Sooner rather than later is best!

As we all unfortunately know, our hearing capacity can become compromised as we age. The trick is to do something about this sooner rather than later.  It is not just about you either!  Some of my (particularly male!) friends are starting to become a little deaf and this drives me demented.  They talk at me with their ear cupped and pointed in my direction which apart from not being a good look, makes normal communication challenging.

When should you get tested?

Best to get tested when you have an inkling that you might not be hearing as well as you used to.  Otherwise if you are over 65 then you most certainly need to have a hearing test as a matter of course.  It is not just about not hearing things either. There’s a commonly held belief that hearing-impaired people just can’t hear sounds loudly enough, but it’s more complicated than that. The four main problems caused by hearing loss are:

  • soft sounds can’t be heard
  • key parts of particular speech sounds may not be heard
  • sounds are difficult to separate so voices become jumbled with background noise
  • a reduced range of hearing may make loud sounds intolerable

What tests are available?

Audiograms

Hearing tests measure what sounds you can and can’t hear and an audiologist uses a variety of tests. They plot your test results on a graph called an audiogram. This graph shows how loud sounds need to be before you can hear them – called your hearing thresholds.

Hearing loss is measured in decibels (dB) and pitch in hertz (HZ). Decibels measure intensity, and hertz measures frequency. The results of a hearing test indicate the degree and type of hearing loss.

How is hearing tested?

The most simple test of hearing ability is called pure tone audiometry where you listen to a range of beeps and whistles, called pure tones, and indicate when you can hear them. The loudness of each tone is reduced until you can just hear the tone. The softest sounds you can hear are your hearing thresholds.

Your hearing may be tested with pure tones presented through headphones. This measurement is called air conduction. The sounds go via the air, down the ear canal, through the middle ear, and to the very delicate cochlea in the inner ear.

The sensitivity of the cochlea can also be tested by placing a small vibrator on the mastoid bone behind the ear. Sounds presented this way travel through the bones of the skull to the cochlea and hearing nerves, bypassing the middle ear. This type of testing is called bone conduction.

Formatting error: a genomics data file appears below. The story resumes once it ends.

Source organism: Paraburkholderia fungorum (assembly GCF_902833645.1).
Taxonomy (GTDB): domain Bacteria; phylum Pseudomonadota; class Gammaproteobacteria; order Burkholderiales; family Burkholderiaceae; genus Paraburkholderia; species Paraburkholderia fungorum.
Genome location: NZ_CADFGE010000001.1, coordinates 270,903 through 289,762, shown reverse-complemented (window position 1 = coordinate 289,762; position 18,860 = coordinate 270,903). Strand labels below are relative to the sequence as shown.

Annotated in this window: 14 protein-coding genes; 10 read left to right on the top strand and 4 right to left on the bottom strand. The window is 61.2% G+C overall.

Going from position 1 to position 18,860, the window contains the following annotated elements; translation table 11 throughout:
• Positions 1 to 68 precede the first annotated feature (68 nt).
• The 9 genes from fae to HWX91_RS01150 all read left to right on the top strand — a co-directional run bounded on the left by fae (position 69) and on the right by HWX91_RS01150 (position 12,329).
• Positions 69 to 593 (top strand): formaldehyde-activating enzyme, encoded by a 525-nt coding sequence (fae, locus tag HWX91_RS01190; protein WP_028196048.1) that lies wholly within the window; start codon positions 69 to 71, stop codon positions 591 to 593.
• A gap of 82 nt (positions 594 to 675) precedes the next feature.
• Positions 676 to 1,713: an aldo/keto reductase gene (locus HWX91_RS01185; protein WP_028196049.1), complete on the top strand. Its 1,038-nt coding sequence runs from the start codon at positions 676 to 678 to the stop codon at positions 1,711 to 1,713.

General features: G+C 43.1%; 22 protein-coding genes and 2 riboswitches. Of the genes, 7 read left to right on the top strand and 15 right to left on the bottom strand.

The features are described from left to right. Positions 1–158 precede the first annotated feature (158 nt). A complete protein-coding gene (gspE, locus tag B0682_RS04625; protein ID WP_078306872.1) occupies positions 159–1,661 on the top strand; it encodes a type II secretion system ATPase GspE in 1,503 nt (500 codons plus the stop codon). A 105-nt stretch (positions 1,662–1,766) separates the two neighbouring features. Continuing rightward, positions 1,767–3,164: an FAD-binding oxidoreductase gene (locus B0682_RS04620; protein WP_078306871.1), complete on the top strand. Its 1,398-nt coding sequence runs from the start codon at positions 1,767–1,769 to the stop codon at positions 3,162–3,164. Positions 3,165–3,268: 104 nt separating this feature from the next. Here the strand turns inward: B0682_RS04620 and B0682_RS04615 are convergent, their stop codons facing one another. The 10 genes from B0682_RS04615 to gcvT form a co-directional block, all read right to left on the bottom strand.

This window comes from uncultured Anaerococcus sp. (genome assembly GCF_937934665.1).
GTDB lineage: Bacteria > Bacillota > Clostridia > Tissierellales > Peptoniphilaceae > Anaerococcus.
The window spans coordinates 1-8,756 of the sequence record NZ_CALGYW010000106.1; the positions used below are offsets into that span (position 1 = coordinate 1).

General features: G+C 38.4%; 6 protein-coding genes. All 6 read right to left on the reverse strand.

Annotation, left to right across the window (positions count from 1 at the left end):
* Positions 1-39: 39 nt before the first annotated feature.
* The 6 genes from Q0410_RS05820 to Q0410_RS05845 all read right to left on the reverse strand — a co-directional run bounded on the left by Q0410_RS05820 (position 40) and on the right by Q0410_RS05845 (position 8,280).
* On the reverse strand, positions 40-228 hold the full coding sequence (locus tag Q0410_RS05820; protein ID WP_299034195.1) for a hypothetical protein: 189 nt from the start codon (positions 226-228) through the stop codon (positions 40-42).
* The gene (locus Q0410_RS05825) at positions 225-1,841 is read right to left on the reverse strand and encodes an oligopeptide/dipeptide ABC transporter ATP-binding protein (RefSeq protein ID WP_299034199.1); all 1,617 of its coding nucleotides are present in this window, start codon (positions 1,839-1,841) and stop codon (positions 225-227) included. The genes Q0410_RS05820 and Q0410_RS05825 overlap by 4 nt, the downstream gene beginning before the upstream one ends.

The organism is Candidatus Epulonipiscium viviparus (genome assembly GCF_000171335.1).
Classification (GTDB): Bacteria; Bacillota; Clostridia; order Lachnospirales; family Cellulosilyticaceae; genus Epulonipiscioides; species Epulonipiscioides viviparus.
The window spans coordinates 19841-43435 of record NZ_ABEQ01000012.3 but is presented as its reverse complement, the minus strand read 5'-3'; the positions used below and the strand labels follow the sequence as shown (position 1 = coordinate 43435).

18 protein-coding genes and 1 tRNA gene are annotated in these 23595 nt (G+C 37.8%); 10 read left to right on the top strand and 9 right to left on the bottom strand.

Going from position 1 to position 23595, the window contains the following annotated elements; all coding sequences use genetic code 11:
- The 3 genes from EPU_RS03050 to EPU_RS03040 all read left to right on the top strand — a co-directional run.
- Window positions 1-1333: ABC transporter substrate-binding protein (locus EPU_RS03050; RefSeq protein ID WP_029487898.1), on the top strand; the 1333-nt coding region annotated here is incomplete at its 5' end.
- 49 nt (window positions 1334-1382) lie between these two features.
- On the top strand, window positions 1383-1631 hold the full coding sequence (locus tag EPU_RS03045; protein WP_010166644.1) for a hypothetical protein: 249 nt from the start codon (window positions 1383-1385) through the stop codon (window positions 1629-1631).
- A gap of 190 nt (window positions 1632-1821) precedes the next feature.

Interpreting the results of air and bone conduction tests

Air conduction and bone conduction indicate to the clinician where the hearing problem is located. If the bone conduction hearing thresholds are the same as the air conduction thresholds, this indicates there is no blockage of sound in the outer or middle ear. The hearing loss may be caused by a loss of sensitivity in the cochlea or hearing nerve. This type of loss is called sensorineural hearing loss.

If the bone conduction hearing thresholds are normal, but there is a loss of hearing with air conduction, this indicates that the cochlea is normal and healthy, but there is some blockage to sound in the middle or outer ears. This is called a conductive hearing loss. It is possible to have a sensorineural and conductive hearing loss – called a mixed hearing loss.

Tympanometry

Tympanometry is not a hearing test, but a test of how well the middle ear system is functioning and how well the eardrum can move. A small rubber tip is placed in the ear and a little air is pumped into the outer ear canal. If there is a problem in the middle ear, it may show up on this test. The results of tympanometry can indicate the location of a blockage that is causing the hearing loss and if medical treatment may help.

Speech discrimination tests

The ability to hear speech is a function of the ability to detect the sounds of speech, and the ability to understand speech. The range of audible sounds, not just the degree of hearing loss, can vary considerably from person to person.

Unfortunately, when hearing is damaged it is usually not just the volume or quantity of sound heard that is lost. Often the quality of the sound is also distorted. The amount of distortion can be measured using speech discrimination tests. Poor speech discrimination means that voices are distorted and not loud enough.

Where should you go to get your hearing checked?

  • Go to your GP and get a referral to an audiologist.
  • Hearing tests are widely available. After the age of 65, or earlier if we have any risks for hearing loss, we should get a full hearing check at least every three years at our local hearing centre. For anyone who wonders if their hearing is not what it should be, a fifteen minute hearing screening is an easy way to find out more about your hearing and what can be done to help. Australian Hearing offers free hearing screenings at its centres nationally. Call 131 797 to be connected to your nearest centre.

Last Reviewed 27/Feb/2014

 

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Dr Merlin Thomas

Professor Merlin Thomas is Professor of Medicine at Melbourne’s Monash University, based in the Department of Diabetes. He is both a physician and a scientist. Merlin has a broader interest in all aspects of preventive medicine and ageing. He has published over 270 articles in many of the worlds’ leading medical journals
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